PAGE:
Semi-automated selection of cryo-EM particles in RELION-1.3.

Scheres SH - J. Struct. Biol. (2014)

Particle selection for the KLH data. (A) The ten reference-free class averages (ordered from larger to smaller classes) that were calculated from the manually selected particles. The two classes indicated with an asterisk were selected as templates for the auto-picking. (B) Curves of precision, recall and false discovery rate against the pick threshold. A picking threshold of 0.3 was chosen. (C) The 15 particles with the highest average Z-scores after sorting. (D) The 15 largest classes (ordered from larger to smaller) after 2D class averaging of the auto-picked particles. Particles assigned to the classes indicated with an asterisk were selected for subsequent 3D refinement. (E) 3D map after refinement of the semi-automatically selected particles from the combined near-to-focus (NTF) and far-from-focus (FFF) KLH data sets.
© Copyright Policy - CC BY
Related In: Results  -  Collection

License
Show All Figures
getmorefigures.php?uid=PMC4318617&req=5

f0015: Particle selection for the KLH data. (A) The ten reference-free class averages (ordered from larger to smaller classes) that were calculated from the manually selected particles. The two classes indicated with an asterisk were selected as templates for the auto-picking. (B) Curves of precision, recall and false discovery rate against the pick threshold. A picking threshold of 0.3 was chosen. (C) The 15 particles with the highest average Z-scores after sorting. (D) The 15 largest classes (ordered from larger to smaller) after 2D class averaging of the auto-picked particles. Particles assigned to the classes indicated with an asterisk were selected for subsequent 3D refinement. (E) 3D map after refinement of the semi-automatically selected particles from the combined near-to-focus (NTF) and far-from-focus (FFF) KLH data sets.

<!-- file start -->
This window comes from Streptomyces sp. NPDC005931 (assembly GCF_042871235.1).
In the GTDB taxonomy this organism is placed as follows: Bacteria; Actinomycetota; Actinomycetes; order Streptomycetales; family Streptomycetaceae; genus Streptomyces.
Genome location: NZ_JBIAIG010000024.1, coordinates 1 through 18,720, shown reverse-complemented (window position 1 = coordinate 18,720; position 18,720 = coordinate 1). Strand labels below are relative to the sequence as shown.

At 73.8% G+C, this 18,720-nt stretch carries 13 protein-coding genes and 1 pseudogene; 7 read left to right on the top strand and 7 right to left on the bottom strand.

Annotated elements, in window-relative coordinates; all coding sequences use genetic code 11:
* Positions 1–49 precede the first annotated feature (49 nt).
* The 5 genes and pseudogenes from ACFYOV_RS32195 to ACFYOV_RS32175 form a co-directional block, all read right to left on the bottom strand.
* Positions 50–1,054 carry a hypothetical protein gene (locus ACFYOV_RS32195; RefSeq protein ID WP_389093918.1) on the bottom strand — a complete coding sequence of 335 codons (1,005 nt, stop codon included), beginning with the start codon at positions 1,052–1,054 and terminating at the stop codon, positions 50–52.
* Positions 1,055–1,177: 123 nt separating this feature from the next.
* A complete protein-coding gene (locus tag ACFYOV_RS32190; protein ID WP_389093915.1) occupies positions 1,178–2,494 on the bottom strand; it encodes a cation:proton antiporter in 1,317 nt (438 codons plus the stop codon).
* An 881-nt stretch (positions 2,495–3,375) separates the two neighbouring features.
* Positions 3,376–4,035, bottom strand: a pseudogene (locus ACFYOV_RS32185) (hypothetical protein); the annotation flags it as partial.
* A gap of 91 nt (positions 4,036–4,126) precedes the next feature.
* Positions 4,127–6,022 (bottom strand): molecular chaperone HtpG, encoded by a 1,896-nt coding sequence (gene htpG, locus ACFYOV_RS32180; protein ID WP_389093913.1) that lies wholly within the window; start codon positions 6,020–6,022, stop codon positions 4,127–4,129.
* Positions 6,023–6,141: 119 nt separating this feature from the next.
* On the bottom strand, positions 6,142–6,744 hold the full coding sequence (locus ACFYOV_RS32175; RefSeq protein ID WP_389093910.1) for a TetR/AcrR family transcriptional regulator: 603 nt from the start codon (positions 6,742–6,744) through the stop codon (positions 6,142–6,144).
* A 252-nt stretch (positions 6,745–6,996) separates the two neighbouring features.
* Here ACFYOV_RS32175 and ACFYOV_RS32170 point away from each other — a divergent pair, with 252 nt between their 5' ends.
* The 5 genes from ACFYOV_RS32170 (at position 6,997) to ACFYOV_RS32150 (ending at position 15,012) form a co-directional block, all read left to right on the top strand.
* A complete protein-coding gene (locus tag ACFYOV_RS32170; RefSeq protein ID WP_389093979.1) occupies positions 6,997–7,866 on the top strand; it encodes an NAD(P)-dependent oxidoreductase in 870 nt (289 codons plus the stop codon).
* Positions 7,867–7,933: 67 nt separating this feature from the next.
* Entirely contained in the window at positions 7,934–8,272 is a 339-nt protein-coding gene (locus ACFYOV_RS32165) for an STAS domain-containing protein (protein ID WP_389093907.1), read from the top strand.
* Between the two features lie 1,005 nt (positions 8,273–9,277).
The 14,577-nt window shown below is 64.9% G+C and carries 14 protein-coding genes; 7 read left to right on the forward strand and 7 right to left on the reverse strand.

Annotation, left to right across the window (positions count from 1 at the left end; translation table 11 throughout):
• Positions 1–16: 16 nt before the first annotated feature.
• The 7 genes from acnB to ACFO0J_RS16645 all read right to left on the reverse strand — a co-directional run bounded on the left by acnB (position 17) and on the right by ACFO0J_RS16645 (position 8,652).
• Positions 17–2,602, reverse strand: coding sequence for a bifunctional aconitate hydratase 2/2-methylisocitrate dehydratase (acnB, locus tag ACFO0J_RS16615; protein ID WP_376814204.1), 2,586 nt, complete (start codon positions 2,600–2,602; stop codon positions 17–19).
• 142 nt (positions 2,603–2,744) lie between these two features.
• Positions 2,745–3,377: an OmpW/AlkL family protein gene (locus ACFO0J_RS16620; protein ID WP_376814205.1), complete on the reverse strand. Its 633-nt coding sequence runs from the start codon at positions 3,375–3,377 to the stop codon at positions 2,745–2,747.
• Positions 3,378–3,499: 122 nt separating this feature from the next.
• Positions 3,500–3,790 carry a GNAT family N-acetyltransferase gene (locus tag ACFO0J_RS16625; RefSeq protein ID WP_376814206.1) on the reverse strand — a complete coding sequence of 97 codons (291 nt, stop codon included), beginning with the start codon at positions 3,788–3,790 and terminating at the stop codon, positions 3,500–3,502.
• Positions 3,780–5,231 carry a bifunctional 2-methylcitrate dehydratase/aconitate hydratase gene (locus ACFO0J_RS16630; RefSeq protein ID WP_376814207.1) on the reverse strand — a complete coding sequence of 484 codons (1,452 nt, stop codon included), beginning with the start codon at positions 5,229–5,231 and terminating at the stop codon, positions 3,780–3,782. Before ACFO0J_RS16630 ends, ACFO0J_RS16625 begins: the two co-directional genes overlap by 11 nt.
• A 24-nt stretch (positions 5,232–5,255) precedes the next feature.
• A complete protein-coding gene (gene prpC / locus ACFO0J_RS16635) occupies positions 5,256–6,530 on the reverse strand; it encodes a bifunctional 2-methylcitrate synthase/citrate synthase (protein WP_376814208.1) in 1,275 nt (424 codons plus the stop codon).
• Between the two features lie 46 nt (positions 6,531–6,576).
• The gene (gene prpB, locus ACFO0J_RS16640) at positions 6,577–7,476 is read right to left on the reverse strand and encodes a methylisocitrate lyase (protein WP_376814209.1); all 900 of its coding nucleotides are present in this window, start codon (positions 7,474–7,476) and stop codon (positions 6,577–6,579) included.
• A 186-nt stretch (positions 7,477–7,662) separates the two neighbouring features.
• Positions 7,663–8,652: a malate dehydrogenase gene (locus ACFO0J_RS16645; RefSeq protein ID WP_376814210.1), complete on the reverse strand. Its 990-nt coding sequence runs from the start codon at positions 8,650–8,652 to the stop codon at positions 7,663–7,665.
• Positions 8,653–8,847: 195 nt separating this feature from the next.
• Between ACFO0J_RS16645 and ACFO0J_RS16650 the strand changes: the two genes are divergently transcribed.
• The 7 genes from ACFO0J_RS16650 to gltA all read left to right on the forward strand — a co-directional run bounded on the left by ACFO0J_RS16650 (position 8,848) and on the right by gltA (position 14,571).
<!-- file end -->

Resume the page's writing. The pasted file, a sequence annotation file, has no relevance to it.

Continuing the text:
Mentions: The resulting average Z-scores may then be used for displaying the particles in a sorted manner. Particles with a high average Z-score are often high-contrast false positives such as ice, protein aggregates, carbon edges or pieces of junk, e.g. Fig. 3C. Therefore, visual inspection of the particles on the high-end of the sorted average Z-scores may be a more efficient way of getting rid of bad particles than inspecting the entire data set.

Bottom Line: Here, a semi-automated particle selection procedure is presented that has been implemented within the open-source software RELION.With only limited user-interaction, the proposed procedure yields results that are comparable to manual particle selection.Together with an improved graphical user interface, these developments further contribute to turning RELION from a stand-alone refinement program into a convenient image processing pipeline for the entire single-particle approach.

View Article: PubMed Central - PubMed

Affiliation: MRC Laboratory of Molecular Biology, Cambridge Biomedical Campus, Francis Crick Avenue, Cambridge CB2 0QH, UK. Electronic address: scheres@mrc-lmb.cam.ac.uk.

Show MeSH